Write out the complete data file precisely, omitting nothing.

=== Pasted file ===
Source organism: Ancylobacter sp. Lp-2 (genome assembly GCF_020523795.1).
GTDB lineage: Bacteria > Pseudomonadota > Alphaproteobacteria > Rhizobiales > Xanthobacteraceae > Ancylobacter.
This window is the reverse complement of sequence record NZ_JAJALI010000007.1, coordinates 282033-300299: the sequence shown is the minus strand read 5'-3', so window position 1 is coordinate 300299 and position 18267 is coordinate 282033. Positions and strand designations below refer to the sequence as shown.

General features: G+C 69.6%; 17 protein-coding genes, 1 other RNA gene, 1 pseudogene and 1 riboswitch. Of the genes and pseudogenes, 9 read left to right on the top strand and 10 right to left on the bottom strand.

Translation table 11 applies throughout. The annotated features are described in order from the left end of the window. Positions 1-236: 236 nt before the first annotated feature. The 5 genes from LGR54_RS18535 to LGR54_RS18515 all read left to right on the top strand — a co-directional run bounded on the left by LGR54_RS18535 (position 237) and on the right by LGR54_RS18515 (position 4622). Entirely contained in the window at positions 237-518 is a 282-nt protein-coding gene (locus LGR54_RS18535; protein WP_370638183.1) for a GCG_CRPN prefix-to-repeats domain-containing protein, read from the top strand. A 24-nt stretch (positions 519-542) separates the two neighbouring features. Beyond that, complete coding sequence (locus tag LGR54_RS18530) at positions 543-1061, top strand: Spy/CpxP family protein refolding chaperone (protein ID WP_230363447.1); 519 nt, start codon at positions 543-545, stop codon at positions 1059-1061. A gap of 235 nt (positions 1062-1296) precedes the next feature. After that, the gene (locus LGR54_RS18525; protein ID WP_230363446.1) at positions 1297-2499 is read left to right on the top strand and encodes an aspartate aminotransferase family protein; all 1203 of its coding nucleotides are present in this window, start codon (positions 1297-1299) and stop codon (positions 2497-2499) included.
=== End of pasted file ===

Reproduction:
Source organism: Ancylobacter sp. Lp-2 (genome assembly GCF_020523795.1).
GTDB lineage: Bacteria > Pseudomonadota > Alphaproteobacteria > Rhizobiales > Xanthobacteraceae > Ancylobacter.
This window is the reverse complement of sequence record NZ_JAJALI010000007.1, coordinates 282033-300299: the sequence shown is the minus strand read 5'-3', so window position 1 is coordinate 300299 and position 18267 is coordinate 282033. Positions and strand designations below refer to the sequence as shown.

General features: G+C 69.6%; 17 protein-coding genes, 1 other RNA gene, 1 pseudogene and 1 riboswitch. Of the genes and pseudogenes, 9 read left to right on the top strand and 10 right to left on the bottom strand.

Translation table 11 applies throughout. The annotated features are described in order from the left end of the window. Positions 1-236: 236 nt before the first annotated feature. The 5 genes from LGR54_RS18535 to LGR54_RS18515 all read left to right on the top strand — a co-directional run bounded on the left by LGR54_RS18535 (position 237) and on the right by LGR54_RS18515 (position 4622). Entirely contained in the window at positions 237-518 is a 282-nt protein-coding gene (locus LGR54_RS18535; protein WP_370638183.1) for a GCG_CRPN prefix-to-repeats domain-containing protein, read from the top strand. A 24-nt stretch (positions 519-542) separates the two neighbouring features. Beyond that, complete coding sequence (locus tag LGR54_RS18530) at positions 543-1061, top strand: Spy/CpxP family protein refolding chaperone (protein ID WP_230363447.1); 519 nt, start codon at positions 543-545, stop codon at positions 1059-1061. A gap of 235 nt (positions 1062-1296) precedes the next feature. After that, the gene (locus LGR54_RS18525; protein ID WP_230363446.1) at positions 1297-2499 is read left to right on the top strand and encodes an aspartate aminotransferase family protein; all 1203 of its coding nucleotides are present in this window, start codon (positions 1297-1299) and stop codon (positions 2497-2499) included.